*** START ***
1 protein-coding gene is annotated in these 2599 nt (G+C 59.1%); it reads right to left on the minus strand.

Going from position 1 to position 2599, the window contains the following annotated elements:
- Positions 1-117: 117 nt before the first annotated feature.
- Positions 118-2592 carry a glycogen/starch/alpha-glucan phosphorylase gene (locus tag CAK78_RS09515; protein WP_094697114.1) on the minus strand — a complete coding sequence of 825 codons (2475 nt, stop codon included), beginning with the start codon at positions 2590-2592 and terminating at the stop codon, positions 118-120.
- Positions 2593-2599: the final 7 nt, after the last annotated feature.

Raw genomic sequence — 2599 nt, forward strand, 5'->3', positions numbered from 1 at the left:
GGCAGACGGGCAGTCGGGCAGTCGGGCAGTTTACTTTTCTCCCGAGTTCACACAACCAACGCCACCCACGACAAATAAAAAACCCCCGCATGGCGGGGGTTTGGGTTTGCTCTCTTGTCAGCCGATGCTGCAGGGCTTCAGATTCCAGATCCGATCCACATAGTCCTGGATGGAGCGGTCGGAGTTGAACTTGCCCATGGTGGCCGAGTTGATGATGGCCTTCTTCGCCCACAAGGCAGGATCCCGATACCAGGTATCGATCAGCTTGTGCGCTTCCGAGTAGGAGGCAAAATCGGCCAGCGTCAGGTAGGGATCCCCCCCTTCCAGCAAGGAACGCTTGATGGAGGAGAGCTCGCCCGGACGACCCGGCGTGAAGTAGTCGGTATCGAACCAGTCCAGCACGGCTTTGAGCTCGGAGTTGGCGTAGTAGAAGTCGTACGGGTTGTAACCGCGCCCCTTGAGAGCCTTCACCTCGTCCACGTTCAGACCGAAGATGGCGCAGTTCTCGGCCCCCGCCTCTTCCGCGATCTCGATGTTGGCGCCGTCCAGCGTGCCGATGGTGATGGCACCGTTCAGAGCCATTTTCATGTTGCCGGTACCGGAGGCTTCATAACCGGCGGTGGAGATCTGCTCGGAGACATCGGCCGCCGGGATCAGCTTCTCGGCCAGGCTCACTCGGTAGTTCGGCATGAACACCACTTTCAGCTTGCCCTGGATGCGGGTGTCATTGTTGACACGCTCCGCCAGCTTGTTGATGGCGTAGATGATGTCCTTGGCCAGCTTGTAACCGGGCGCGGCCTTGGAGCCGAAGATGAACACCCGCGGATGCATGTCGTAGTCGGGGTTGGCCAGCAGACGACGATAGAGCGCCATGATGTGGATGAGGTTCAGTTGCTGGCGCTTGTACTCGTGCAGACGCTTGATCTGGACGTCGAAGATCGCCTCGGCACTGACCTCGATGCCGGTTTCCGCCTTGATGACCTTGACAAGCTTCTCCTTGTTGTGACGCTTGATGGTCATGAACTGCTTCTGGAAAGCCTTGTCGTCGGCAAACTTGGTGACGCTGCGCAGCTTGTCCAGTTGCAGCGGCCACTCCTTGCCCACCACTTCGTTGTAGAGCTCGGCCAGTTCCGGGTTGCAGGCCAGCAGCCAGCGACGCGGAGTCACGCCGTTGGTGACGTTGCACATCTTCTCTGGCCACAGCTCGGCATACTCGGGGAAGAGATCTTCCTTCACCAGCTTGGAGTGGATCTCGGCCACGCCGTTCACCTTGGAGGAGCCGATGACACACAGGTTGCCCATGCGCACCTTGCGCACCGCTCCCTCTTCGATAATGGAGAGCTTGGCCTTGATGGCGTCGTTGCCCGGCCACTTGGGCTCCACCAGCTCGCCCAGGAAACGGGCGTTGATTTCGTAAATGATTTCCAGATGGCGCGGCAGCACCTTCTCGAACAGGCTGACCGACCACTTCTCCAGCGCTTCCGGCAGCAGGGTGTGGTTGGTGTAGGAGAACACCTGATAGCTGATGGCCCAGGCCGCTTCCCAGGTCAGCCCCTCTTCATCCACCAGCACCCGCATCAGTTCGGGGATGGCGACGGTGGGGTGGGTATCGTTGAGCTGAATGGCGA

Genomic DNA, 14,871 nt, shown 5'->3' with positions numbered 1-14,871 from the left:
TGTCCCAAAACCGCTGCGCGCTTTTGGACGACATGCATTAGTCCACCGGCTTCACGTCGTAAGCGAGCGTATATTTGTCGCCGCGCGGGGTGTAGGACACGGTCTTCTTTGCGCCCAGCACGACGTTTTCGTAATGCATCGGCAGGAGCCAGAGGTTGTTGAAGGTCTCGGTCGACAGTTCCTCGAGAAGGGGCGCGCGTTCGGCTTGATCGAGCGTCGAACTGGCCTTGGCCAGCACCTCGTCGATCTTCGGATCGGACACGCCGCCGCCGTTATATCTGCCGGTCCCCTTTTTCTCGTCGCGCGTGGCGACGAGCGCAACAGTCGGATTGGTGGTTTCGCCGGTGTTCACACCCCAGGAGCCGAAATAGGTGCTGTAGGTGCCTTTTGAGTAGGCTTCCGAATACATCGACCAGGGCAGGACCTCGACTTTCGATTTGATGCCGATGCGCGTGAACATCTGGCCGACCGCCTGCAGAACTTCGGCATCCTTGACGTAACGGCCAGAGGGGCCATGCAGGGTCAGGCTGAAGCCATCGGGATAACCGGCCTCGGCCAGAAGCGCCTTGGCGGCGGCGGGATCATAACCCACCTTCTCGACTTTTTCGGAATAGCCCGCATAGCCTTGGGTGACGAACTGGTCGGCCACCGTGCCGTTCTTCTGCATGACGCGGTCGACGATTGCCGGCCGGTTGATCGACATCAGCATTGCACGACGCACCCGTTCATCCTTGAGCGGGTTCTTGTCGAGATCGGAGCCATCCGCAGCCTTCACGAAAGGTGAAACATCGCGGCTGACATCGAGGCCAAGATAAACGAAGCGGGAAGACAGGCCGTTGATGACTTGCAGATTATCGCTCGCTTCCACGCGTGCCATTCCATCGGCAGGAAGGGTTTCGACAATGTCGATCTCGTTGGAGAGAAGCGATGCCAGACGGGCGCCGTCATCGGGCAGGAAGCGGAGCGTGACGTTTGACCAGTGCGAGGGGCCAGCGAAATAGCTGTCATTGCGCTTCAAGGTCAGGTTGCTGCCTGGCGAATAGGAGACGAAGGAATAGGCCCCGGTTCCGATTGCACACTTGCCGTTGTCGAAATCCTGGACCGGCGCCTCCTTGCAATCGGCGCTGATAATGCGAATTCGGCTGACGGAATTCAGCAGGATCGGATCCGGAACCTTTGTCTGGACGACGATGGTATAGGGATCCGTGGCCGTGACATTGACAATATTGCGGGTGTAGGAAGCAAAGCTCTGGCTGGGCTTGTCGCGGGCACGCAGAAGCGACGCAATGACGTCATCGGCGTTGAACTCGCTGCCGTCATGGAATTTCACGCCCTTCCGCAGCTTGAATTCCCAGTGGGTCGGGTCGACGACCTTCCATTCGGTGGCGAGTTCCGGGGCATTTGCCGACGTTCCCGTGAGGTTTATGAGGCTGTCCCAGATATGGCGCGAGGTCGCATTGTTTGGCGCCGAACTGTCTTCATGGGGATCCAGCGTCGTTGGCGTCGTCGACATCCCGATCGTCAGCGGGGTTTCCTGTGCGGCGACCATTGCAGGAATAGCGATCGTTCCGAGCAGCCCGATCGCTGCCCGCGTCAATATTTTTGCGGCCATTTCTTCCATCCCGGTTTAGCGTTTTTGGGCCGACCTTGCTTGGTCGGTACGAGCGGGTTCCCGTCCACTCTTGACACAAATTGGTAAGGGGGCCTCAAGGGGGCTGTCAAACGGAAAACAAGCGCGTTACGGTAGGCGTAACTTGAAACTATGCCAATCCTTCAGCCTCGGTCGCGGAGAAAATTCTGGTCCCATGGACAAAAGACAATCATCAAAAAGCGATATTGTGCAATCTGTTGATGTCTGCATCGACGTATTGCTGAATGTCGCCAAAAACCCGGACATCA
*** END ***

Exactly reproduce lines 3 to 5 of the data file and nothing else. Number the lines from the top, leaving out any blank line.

- Positions 1-117: 117 nt before the first annotated feature.
- Positions 118-2592 carry a glycogen/starch/alpha-glucan phosphorylase gene (locus tag CAK78_RS09515; protein WP_094697114.1) on the minus strand — a complete coding sequence of 825 codons (2475 nt, stop codon included), beginning with the start codon at positions 2590-2592 and terminating at the stop codon, positions 118-120.
- Positions 2593-2599: the final 7 nt, after the last annotated feature.